Our director of intercultural affairs held an assembly last week to discuss Umbrella, the club for students of color at my new high school. He explained that they were not excluding white students because they were racist, or because they wanted to talk badly about whites, or plot the overthrow of the school, but because it was more comfortable for them to talk to each other about their experiences as people of color in a predominately white environment. He spoke about how much harder it is for African Americans to discuss race when whites are present because they have to shield them from feeling guilty. People who think that Umbrella is unnecessary, point out, “No one at our school is racist.” The students do say unintentionally offensive things at times. They are so protected from the reality of so many people that they often don’t really understand how much more difficult life is when you are on the wrong side of the socioeconomic stick. I have been offended in assemblies when I hear kids say insensitive things about people and places they know little about. During the assembly about Umbrella, students advocated for affirmative action because they are color blind and it is reverse discrimination. I could have seen myself saying many of those things when I was in high school. Now I realize that staying in school at a place like I worked for TFA is a huge challenge compared to staying at a fancy, supportive, private school. We bend over backwards to make sure that no one falls through the cracks. I have time to differentiate instruction, provide extra tutoring, develop engaging lessons and contact advisors and students at the first sign of trouble. The students are surrounded by others who are engaged, intelligent and ready to collaborate. It is amazing how much my students can help each other because they are all listening and processing. They receive help from remarkably successful parents as well and usually come back to class knowing more than when they left about the topic we are studying.
At the assembly the director of intercultural affairs spoke about the challenge, “If we wanted a club for white kids you would say no.” He decided to allow this very thing to prove that the concept of an affinity group can be useful. One of the reasons they spoke about having the group was to celebrate various heritages such as German or French or Irish. I think that few students really care or identify with the country their ancestors came from in Europe. I do however think that some of them could be benefit by thinking about their privilege and the rest of the world. I left the assembly and returned to my room unable to do work right away. One of my favorite students who loves discussing politics with me came in to get help right afterwards and instead we launched into a discussion about my feelings of guilt for abandoning my students and coming to a place where people are so privileged. I absolutely love my new job though. We talk about cool math all of the time and the kids love the things I find on Wikipedia to show them about math. I have students solving challenge problems that I can’t even do in mere minutes. My colleagues are brilliant and dedicated and I have so much to learn from them. I’m learning so much and laughing so much. My kids tell me thank you at the end of each class.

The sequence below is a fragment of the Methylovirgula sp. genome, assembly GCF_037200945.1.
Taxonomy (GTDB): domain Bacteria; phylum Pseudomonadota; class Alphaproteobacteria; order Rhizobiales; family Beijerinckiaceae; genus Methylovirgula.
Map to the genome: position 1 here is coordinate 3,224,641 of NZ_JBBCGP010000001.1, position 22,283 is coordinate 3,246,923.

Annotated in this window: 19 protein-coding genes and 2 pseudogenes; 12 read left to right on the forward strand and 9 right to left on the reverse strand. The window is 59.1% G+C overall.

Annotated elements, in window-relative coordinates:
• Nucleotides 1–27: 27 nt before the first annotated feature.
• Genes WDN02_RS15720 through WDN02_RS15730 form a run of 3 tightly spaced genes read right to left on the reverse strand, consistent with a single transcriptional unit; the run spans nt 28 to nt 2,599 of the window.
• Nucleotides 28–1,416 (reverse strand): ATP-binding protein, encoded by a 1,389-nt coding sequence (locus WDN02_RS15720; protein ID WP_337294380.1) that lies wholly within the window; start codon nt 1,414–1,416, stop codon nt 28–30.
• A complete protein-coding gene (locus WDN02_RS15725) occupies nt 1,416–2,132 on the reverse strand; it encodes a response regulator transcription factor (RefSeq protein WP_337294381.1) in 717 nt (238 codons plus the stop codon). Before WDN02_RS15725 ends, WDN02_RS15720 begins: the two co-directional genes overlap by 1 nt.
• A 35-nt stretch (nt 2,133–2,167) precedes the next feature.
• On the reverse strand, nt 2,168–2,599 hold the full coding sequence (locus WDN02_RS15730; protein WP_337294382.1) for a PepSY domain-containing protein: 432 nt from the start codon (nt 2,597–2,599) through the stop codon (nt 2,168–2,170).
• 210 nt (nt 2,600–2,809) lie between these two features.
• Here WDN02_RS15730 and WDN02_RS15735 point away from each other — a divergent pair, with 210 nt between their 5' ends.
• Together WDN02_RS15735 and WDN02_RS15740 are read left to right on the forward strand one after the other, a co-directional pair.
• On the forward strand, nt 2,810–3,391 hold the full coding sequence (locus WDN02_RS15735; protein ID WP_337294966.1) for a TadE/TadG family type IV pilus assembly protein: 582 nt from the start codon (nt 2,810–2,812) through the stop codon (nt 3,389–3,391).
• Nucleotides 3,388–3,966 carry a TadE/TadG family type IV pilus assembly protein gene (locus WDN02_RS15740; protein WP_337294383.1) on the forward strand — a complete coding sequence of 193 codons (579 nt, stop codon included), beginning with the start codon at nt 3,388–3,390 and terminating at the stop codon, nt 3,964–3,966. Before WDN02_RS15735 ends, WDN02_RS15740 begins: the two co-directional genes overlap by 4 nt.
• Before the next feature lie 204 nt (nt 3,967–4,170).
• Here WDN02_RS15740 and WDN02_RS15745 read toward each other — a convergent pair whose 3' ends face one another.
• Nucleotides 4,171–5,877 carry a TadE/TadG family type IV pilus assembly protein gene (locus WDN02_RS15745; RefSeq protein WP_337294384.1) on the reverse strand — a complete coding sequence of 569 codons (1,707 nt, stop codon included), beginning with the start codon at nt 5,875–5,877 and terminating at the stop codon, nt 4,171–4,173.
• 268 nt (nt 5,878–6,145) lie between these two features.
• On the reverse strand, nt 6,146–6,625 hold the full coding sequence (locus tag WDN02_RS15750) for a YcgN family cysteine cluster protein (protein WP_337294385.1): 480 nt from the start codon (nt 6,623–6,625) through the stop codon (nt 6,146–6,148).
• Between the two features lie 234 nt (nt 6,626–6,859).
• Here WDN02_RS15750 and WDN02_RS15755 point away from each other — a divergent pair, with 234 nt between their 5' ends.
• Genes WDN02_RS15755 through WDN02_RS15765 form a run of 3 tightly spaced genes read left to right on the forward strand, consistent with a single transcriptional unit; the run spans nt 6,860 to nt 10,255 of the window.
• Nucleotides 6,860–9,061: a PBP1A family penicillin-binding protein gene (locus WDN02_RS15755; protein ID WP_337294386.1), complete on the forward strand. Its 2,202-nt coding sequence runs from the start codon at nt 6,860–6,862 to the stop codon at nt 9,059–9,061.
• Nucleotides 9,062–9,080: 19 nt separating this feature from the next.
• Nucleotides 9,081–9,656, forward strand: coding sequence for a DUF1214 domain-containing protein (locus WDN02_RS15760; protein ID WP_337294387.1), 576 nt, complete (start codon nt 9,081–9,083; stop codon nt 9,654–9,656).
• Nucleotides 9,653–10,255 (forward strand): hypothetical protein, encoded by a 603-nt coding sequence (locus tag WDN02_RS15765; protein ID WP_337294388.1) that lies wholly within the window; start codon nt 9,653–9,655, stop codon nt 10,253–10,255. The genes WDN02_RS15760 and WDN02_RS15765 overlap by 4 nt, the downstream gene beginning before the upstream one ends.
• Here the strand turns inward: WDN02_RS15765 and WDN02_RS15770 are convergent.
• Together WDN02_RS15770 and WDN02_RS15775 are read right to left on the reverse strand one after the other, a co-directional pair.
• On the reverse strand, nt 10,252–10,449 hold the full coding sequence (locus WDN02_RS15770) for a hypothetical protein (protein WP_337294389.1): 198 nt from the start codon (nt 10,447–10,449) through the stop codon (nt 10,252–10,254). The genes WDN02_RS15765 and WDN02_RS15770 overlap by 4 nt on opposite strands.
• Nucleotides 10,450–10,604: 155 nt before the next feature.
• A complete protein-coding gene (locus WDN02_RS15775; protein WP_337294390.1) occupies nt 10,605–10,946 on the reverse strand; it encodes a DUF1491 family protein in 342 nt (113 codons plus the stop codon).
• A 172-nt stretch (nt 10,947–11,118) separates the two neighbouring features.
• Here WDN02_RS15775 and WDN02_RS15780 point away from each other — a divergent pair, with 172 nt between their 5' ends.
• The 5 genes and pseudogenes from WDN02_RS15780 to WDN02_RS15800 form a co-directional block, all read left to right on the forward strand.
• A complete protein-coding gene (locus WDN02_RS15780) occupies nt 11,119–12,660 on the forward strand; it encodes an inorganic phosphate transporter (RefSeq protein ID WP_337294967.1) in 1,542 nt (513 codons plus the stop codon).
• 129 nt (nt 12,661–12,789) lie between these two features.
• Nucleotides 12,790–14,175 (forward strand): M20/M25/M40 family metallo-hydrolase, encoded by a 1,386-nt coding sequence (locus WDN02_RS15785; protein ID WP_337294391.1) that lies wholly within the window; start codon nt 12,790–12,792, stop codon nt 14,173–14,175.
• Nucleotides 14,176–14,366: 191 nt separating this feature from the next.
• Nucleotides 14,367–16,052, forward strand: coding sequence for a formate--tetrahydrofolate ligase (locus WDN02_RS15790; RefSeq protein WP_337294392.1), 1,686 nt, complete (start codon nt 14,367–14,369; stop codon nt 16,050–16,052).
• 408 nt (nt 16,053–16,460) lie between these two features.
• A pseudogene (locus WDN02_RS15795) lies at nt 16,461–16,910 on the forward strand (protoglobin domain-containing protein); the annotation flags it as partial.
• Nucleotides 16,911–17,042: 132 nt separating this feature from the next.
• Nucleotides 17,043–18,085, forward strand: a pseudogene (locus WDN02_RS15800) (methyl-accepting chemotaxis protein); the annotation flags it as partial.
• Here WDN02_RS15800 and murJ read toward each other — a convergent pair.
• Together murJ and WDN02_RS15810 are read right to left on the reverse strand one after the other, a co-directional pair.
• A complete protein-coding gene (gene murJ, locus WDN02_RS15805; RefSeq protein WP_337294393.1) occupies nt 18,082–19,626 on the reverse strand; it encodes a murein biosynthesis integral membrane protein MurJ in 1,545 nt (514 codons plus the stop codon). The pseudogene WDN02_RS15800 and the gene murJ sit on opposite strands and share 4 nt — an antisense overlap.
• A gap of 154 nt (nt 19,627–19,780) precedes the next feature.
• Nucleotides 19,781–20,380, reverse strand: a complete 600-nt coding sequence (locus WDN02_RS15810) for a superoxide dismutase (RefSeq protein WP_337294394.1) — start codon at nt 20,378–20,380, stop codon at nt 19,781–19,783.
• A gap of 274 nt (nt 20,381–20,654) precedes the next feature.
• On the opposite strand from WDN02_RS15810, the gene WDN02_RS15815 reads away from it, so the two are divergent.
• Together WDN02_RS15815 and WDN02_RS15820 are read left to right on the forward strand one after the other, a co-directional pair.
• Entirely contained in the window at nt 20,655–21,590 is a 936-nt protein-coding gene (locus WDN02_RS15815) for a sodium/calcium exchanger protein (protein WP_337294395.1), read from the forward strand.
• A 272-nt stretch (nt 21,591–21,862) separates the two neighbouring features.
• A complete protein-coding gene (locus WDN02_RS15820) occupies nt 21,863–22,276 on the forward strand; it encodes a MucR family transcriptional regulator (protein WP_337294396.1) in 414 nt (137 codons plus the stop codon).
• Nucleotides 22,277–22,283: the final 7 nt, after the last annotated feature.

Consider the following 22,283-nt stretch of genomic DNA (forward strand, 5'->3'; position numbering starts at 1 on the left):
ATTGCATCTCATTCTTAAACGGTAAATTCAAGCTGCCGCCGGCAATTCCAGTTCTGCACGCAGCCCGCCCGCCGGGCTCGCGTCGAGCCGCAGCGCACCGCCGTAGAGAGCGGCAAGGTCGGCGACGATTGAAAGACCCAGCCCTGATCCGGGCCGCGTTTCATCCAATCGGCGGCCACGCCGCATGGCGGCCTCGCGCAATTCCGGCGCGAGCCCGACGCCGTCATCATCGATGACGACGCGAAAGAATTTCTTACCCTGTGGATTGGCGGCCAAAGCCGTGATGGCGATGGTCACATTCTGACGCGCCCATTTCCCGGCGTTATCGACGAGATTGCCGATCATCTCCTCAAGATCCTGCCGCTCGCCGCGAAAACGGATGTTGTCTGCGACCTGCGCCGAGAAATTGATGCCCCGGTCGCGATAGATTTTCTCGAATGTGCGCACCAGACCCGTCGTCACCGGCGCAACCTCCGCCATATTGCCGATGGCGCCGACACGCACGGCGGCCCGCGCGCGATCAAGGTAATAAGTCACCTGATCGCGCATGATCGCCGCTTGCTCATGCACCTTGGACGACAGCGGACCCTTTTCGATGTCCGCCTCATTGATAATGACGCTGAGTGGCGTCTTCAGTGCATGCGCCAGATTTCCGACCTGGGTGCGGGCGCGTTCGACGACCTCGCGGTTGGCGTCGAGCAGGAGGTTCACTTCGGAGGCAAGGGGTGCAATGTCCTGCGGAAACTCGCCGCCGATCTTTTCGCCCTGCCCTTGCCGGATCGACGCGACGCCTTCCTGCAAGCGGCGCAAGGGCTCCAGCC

I could use an affinity group to talk about my feelings of guilt for placing myself right back into the world of white privilege from which I came. Save for a few students and staff of color which our school tries so valiantly to attract, we are a white affinity group. When black students tour the school they pair them up with black tour guides. One student challenged this at the assembly (isn’t it great that we can have a discussion with 300 people?!) but others defended it because people do have questions about what it is like to be so much of an outsider. I could empathize. It was strange to be the only blonde in Peru and Morocco. My colors defined me more than any other part of myself. It was the same at Locke High School and I struggled with race in Vegas as well when the teachers noticed that black males received the most Dean’s referrals.
At open house, a prospective parent asked me to compare and constrast my Teach for America school to my new fancy private school. I told him the story about the time when we were instructed to not wait for police if we saw a weapon on campus but to “tackle those mother f*****.” The staff laughed but I knew it wasn’t really a joke. Right as I’m telling him about this staff meeting, another parent walks in and is quickly reassured by another math teacher that I’m not speaking about the private school, but a place I used to work. It was funny and we all laughed and laughed again when he retold the story to others after open house. But honestly it isn’t really that funny that he was so immediately worried about the parent thinking that my description of the old school applied here.
The inquisitive parent handed me his business card, told me he was in politics and asked if I’d written anything about my experience. I’d like to write a nice piece, well thought out and not just random ramblings but for now I might just point him to this website. People are curious. They do want to know what we find out about and despite most people’s best intentions they have absolutely no conception of what goes on. I get told all the time that it would be better to put experienced teachers in the worst spots. I tell them that the other option for teaching Pre-Calc in Las Vegas was a long-term sub who didn’t know the math. One suggested that we co-teach since she assumed (wrongly) that the sub knew about teaching and I knew about math. If there were the resources for that suggestion, our class size wouldn’t be 35-45 kids.
Maybe I still do have something to write about.